It was good at first. All day I had the
place to myself : I could write, or read as long as I wished. Often if the writing was going well I would not trouble about luncheon, but went on writing until Norah returned in the evening. Sometimes I went for walks, or sat in the Public Library reading. I saw my own name in print ; under titles—in reviews. " Mr. —'s first novel — " It was good ; it was quiet ; and it was what I wanted. I enjoyed the days by myself.
On Tuesdays and Thursdays I went to the Labour Exchange to sign the book, and also on Thursdays to draw my 17s. dole. On those two days I did not attempt any writing as the day was broken up by having to go to the Exchange, and the certainty of a long wait there. On Thursday evenings after I had drawn my money Norah and I would go out for a drink, or go to the pictures. I always paid for the first drink out of my 5s., which was invariably spent by Sunday. I didn't go without cigarettes though, because Norah always bought me some until Thursday came again. She was very kind to me like that.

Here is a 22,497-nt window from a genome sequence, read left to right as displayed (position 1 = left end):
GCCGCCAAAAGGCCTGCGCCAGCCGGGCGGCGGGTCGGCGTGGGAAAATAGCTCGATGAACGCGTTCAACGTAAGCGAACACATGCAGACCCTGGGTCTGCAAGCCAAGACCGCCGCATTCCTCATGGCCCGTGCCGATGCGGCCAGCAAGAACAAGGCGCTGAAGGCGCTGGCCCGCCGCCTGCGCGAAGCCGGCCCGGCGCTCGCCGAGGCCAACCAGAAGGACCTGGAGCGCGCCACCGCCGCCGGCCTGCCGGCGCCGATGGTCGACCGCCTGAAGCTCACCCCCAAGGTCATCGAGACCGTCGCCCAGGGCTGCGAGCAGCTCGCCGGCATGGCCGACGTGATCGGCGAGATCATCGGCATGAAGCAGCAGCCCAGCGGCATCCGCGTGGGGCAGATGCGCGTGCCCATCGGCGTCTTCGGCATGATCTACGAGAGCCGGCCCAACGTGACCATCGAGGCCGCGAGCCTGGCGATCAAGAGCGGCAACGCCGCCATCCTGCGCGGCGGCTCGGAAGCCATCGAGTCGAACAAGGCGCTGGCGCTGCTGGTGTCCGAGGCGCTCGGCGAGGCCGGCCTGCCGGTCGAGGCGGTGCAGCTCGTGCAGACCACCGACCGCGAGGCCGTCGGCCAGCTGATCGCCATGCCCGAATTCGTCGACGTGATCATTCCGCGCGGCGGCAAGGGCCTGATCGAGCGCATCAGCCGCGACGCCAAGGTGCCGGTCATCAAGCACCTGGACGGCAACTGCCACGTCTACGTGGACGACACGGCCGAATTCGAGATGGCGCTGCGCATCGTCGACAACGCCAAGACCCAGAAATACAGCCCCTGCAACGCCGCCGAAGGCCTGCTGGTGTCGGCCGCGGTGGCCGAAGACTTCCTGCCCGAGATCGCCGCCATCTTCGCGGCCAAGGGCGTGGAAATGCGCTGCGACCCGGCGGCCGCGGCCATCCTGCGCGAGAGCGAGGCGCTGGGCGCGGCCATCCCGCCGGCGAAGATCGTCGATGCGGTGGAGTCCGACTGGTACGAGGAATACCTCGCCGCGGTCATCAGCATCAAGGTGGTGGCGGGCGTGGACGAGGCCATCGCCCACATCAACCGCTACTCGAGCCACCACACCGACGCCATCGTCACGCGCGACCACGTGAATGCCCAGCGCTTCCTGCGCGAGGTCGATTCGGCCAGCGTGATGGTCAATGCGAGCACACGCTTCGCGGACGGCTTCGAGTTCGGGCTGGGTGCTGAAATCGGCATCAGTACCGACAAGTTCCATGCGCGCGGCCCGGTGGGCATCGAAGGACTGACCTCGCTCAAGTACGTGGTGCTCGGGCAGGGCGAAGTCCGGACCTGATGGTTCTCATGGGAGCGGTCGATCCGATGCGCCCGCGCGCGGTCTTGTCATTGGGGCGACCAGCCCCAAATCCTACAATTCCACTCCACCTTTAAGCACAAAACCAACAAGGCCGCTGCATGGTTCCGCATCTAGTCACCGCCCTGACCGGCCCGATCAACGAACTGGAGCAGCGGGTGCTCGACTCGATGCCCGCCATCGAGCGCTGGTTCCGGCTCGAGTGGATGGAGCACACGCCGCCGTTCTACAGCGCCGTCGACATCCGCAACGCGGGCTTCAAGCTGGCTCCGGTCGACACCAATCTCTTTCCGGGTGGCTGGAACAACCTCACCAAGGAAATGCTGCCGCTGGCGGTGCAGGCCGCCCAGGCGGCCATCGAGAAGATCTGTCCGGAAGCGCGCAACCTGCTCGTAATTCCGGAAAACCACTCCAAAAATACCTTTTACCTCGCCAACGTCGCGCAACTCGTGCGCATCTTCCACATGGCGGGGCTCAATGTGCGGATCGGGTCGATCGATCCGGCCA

I always had to give the evening up to Norah. " Come and sit here, Ducks, and we'll have the wireless on a bit." We would turn on the Vaudeville programmes. " Aren't those two a scream ? 0 migod they make me die." And she would laugh loudly. Sometimes I would try and persuade her to listen to a symphony concert. I would try to explain the music, pointing out the different instruments, but it was no good. She would listen for a while, and then suddenly, " 0 for Heaven's sake turn it off. Gives me the willies."